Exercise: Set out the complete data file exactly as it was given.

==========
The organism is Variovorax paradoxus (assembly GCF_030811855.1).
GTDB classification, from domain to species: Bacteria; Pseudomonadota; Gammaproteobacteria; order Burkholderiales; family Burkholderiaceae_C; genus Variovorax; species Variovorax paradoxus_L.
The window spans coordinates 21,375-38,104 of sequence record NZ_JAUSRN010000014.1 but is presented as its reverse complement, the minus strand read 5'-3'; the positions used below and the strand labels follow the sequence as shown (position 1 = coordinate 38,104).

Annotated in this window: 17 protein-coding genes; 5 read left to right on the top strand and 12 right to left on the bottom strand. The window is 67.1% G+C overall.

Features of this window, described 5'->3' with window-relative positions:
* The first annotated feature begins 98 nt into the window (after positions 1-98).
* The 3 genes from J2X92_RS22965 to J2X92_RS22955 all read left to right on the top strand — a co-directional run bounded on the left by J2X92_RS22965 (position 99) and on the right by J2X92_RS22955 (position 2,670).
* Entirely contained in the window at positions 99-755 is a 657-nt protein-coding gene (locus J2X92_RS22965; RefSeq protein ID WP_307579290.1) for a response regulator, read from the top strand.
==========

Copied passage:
The organism is Variovorax paradoxus (assembly GCF_030811855.1).
GTDB classification, from domain to species: Bacteria; Pseudomonadota; Gammaproteobacteria; order Burkholderiales; family Burkholderiaceae_C; genus Variovorax; species Variovorax paradoxus_L.
The window spans coordinates 21,375-38,104 of sequence record NZ_JAUSRN010000014.1 but is presented as its reverse complement, the minus strand read 5'-3'; the positions used below and the strand labels follow the sequence as shown (position 1 = coordinate 38,104).

Annotated in this window: 17 protein-coding genes; 5 read left to right on the top strand and 12 right to left on the bottom strand. The window is 67.1% G+C overall.

Features of this window, described 5'->3' with window-relative positions:
* The first annotated feature begins 98 nt into the window (after positions 1-98).
* The 3 genes from J2X92_RS22965 to J2X92_RS22955 all read left to right on the top strand — a co-directional run bounded on the left by J2X92_RS22965 (position 99) and on the right by J2X92_RS22955 (position 2,670).
* Entirely contained in the window at positions 99-755 is a 657-nt protein-coding gene (locus J2X92_RS22965; RefSeq protein ID WP_307579290.1) for a response regulator, read from the top strand.